Street Sweets was founded by Grant Di Mille and Samira Mahboubian in June of 2009 after an inspiring visit to Italy.  Their goal is to provide an alternative to the “same old, pre-packaged offerings found virtually on every corner” in New York City and to fill the streets with the “delicious aroma of freshly-baked sweets.”  The pair offers a variety of treats to satisfy people’s cravings, including muffins, scones, quiches, savory croissants, cookies, brownies and more.  Highlighting the menu, however, are “European-inspired create-your-own croissants—filled with a choice of luscious pastry creams such as mocha, praline, vanilla and chocolate, all natural preserves, honey, and nut butters.”  Plus, they offer coffee, espressos and cappuccinos to pair with your treat.

More information on Street Sweets can be found online, with a solid website and a presence on social media staples Facebook and Twitter.

Street Sweets Truck

The Street Sweets truck in Midtown Manhattan

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The flight back from Europe is not so enjoyable.  It means a full day or travel and a return to reality.  Our flight was scheduled to leave Dublin at 10:55am and arrive at Newark Airport at 1:20pm.  Well, if you can remember back, ash from Iceland’s Eyjafjallajokull volcano was continuing to wreak havoc on air travel in Europe.  The airport in Dublin was actually closed a couple days prior, so this had a great potential to really disrupt our travel plans.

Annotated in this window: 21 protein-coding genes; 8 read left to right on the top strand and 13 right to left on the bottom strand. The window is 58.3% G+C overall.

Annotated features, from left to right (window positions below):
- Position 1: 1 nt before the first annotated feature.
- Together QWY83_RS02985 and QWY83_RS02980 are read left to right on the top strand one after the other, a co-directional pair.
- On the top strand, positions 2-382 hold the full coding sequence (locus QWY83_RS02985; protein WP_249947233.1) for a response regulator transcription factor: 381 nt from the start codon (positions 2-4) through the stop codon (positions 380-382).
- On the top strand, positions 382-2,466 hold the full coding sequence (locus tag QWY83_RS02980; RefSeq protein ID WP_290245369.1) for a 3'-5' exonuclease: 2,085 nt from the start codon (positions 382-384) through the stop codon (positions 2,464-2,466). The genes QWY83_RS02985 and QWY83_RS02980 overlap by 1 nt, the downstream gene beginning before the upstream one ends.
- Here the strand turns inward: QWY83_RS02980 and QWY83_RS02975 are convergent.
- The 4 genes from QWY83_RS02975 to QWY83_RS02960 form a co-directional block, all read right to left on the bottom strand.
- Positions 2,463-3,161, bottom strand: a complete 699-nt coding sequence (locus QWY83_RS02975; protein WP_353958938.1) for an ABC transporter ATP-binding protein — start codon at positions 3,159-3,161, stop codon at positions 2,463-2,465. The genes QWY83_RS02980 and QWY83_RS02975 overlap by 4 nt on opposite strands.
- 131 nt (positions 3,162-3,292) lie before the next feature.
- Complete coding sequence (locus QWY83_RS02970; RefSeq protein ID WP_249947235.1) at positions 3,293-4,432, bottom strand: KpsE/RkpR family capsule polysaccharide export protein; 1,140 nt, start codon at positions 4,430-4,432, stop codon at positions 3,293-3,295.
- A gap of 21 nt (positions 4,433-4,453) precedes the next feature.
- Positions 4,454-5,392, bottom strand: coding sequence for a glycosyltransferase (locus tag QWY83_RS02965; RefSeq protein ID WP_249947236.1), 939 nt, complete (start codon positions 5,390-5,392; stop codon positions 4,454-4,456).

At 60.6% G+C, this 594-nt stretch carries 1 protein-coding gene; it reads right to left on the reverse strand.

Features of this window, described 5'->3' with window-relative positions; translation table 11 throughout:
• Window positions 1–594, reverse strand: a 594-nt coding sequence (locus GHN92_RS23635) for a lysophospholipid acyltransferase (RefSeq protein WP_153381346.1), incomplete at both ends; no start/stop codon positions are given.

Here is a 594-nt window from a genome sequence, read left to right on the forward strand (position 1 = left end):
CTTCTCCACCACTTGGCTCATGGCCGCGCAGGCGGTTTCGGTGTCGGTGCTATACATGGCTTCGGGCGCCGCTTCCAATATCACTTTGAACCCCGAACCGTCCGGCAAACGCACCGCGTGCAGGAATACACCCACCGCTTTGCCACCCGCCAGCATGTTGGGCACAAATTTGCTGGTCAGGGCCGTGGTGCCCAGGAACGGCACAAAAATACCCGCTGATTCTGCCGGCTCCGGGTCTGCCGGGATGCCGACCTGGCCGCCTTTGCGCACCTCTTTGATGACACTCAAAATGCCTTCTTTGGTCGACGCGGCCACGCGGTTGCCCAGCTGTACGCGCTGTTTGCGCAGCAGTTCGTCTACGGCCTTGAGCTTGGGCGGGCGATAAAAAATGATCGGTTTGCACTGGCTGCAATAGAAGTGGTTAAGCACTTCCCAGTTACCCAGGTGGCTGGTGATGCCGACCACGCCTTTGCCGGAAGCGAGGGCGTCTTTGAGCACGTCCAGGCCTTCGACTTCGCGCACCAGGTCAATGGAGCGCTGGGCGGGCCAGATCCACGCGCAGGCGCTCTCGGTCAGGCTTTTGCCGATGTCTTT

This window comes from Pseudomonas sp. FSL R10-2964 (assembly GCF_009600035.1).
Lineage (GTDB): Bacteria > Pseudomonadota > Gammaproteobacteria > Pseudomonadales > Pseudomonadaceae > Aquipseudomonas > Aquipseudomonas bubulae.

The airport was buzzing with rumors, but our flight was on time when we arrived initially.  By the time we got to the gate, however, the flight had already been delayed an hour.  And the rumor was that the airport was set to close again around 4:00pm due to shifting winds.  This, of course, left us with a small margin of error.  The flight was then delayed another hour – making us even more nervous.

The issue now was that all flights were being diverted and the flight pattern was pushed north of Iceland to avoid the ash cloud.  This caused exponential chaos because the shift in flight pattern also meant that the number of “tracks” available for planes was reduced from five to three.  This change in pattern also meant the 7½ hour flight was now 8¼ hours.  We finally boarded the plane, but sat on it for another hour or so before we taxied to the runway for takeoff.  The flight wasn’t terrible as we had an open seat in our row.

We arrived at Newark, collected our baggage and went through customs.  The time was now after 5:00pm and we had been travelling for 15 hours (from the time we left our hotel in Dublin to the time we hit the curb at Newark).  Adding to our luck, we sat in bumper-to-bumper traffic from Newark to our house.  We finally arrived right before 8:00pm – ending an 18 hour travel escapade.  But it was worth it because our trip to Ireland generated a lifetime full of memories.

Our plane on the tarmac

Our plane on the tarmac

Greenland

A view of Greenland from 35,000 feet